Couture Lunacy

Exploring Fashion One Thread At A Time

Couture Japanese Style

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I recently purchased Drape Drape 3 by Hisako Sato from Amazon. This book has 15 gorgeous draped patterns. On the cover is the Four piece bubble batwing top and it is exactly that. Four pieces. For those of us who sew, four pieces is a mere bagatelle – so easy.

I bought the book because of this shirt


and I can see this in every fabric imaginable. I tend to make shirts and tops from a pattern I like and then vary the fabric. I can usually tolerate making two or three from the same pattern before I move on to another pattern or butcher the hell out of the pattern to make it look different. I have this fabric waiting for this shirt

Whew this is cute


This is super sheer so I will need to line it or double it or wear a camp. I don’t like the look of a white cami under a sheer white shirt so I think I’ll go with a nude or a beige. Not sure. The fabric is so much prettier in real life. The embroidery truly is multi-color. This is from Gorgeous Fabrics and Ann is having a sale this weekend – a big 20% off –

There are other patterns in the Drape Drape series (there’s Drape Drape and Drape Drape 2) I want to try – here’s a few

I appreciate that some, if not most, of the patterns are for woven fabric. I usually sew knits as I am making tee shirts or tops or whatever. Working with wovens allows me to branch out a bit. Knits are so comfortable and wearing them exclusively means that a woven shirt better fit right or I won’t want to wear it.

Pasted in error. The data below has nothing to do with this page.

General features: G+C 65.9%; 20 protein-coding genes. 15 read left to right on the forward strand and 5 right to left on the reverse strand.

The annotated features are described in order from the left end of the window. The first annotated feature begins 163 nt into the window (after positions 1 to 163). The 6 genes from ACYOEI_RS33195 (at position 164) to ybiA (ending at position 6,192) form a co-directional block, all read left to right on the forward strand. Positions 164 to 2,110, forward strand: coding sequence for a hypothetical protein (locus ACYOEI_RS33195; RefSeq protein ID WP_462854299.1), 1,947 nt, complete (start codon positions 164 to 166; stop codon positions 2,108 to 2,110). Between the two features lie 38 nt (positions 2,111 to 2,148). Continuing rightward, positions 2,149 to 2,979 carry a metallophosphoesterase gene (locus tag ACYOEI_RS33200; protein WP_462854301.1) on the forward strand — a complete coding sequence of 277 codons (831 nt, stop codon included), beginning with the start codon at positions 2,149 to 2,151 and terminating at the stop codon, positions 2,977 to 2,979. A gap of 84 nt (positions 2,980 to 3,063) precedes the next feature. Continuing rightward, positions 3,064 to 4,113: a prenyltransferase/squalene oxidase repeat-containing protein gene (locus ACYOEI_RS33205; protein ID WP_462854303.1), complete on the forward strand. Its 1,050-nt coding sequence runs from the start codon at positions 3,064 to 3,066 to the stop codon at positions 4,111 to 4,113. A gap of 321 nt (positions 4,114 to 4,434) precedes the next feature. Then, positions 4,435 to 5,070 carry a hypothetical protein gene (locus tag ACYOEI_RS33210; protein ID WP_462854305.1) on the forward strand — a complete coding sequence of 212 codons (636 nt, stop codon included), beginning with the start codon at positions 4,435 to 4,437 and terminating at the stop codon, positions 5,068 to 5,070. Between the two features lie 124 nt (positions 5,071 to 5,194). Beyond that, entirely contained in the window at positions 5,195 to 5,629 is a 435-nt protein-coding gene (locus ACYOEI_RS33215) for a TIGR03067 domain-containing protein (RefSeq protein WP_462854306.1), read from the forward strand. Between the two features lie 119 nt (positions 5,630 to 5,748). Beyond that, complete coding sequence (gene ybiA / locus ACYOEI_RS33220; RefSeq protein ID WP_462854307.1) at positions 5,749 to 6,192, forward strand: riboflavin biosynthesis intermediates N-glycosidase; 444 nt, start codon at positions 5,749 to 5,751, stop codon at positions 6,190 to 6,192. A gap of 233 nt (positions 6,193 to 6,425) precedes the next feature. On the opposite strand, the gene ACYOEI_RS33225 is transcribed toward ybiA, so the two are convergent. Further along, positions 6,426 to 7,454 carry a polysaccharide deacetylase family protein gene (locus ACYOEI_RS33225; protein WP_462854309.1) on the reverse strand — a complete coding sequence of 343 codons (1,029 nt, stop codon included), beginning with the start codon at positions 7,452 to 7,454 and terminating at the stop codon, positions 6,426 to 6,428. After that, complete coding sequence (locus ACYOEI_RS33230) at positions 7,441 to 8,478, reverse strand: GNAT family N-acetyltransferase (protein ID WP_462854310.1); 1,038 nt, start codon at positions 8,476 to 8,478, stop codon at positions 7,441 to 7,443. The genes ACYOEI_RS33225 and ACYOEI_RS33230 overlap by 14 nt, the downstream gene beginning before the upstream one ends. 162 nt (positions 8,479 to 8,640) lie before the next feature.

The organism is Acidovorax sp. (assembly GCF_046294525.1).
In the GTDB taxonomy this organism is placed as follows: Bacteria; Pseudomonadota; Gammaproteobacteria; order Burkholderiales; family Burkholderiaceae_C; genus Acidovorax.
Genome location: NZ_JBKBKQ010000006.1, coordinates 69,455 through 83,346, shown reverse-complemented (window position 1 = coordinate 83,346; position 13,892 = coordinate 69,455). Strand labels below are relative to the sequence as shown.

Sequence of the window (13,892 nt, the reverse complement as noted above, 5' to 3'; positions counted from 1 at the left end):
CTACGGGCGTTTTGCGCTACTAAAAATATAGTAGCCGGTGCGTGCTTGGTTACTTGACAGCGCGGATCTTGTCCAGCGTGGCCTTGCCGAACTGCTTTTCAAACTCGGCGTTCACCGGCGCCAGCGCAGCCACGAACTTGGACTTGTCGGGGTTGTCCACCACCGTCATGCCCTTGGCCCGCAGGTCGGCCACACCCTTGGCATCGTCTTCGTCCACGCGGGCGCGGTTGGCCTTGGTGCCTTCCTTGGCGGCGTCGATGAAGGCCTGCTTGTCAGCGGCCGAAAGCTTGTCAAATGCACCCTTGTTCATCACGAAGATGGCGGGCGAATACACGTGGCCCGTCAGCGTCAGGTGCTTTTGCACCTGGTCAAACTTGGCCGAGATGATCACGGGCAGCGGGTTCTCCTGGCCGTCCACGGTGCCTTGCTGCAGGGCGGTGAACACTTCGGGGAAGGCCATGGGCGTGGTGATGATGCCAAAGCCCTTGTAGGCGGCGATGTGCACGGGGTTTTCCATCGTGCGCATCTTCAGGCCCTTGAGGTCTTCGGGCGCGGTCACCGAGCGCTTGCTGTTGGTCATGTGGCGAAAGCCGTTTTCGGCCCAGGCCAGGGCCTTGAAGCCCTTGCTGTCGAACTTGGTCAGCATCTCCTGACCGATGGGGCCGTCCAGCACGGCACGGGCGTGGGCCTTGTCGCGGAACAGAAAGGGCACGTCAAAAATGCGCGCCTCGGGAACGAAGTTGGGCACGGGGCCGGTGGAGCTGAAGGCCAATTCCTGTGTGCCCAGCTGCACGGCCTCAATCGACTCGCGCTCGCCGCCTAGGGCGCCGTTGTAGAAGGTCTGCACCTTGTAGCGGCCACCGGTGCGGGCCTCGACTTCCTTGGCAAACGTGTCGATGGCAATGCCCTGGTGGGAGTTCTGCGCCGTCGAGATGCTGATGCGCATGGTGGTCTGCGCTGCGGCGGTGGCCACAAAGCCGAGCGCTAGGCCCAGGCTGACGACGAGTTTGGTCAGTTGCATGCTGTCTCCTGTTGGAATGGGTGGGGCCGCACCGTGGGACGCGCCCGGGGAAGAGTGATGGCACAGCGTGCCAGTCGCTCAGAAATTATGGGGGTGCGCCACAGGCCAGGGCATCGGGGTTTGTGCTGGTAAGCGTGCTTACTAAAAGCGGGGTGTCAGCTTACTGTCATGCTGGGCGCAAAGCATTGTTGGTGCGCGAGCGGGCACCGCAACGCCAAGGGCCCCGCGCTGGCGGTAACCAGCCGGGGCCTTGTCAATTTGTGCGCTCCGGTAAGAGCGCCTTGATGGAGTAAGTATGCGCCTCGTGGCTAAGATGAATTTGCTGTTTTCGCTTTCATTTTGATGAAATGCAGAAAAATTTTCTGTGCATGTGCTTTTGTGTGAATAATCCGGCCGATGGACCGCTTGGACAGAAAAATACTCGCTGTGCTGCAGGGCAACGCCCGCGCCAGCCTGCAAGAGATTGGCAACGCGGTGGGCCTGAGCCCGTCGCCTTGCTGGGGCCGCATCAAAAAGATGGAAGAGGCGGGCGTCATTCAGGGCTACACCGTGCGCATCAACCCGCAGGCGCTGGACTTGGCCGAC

To build a wardrobe or sew pieces – the subject of my next post! TaTa



Author: Jennifer

I came from a family who made things. My father was a carpenter with a passion for making furniture. My mother sewed, crocheted, cooked and made a home on a shoestring. My grandmothers both quilted. As a teenager, I found batik through a wonderful art teacher who allowed me the freedom to batik yards of fabric. I then cut them up into a pattern and wore the item I made. I was ecstatic. I painted in my teens and twenties and my parents gracefully supplied me with oil paints and turpentine. When I needed an easel, my father took me to the shop where he worked and made me one. When he found unused and unwanted canvas, he brought it home and stretched it for me with wood from his shop at home. I was indulged at every step of the way. I wasn't ever told that I could not do something or that I should not do something. I was given freedom to chose my path in life. A blessed life I have lived, for sure.

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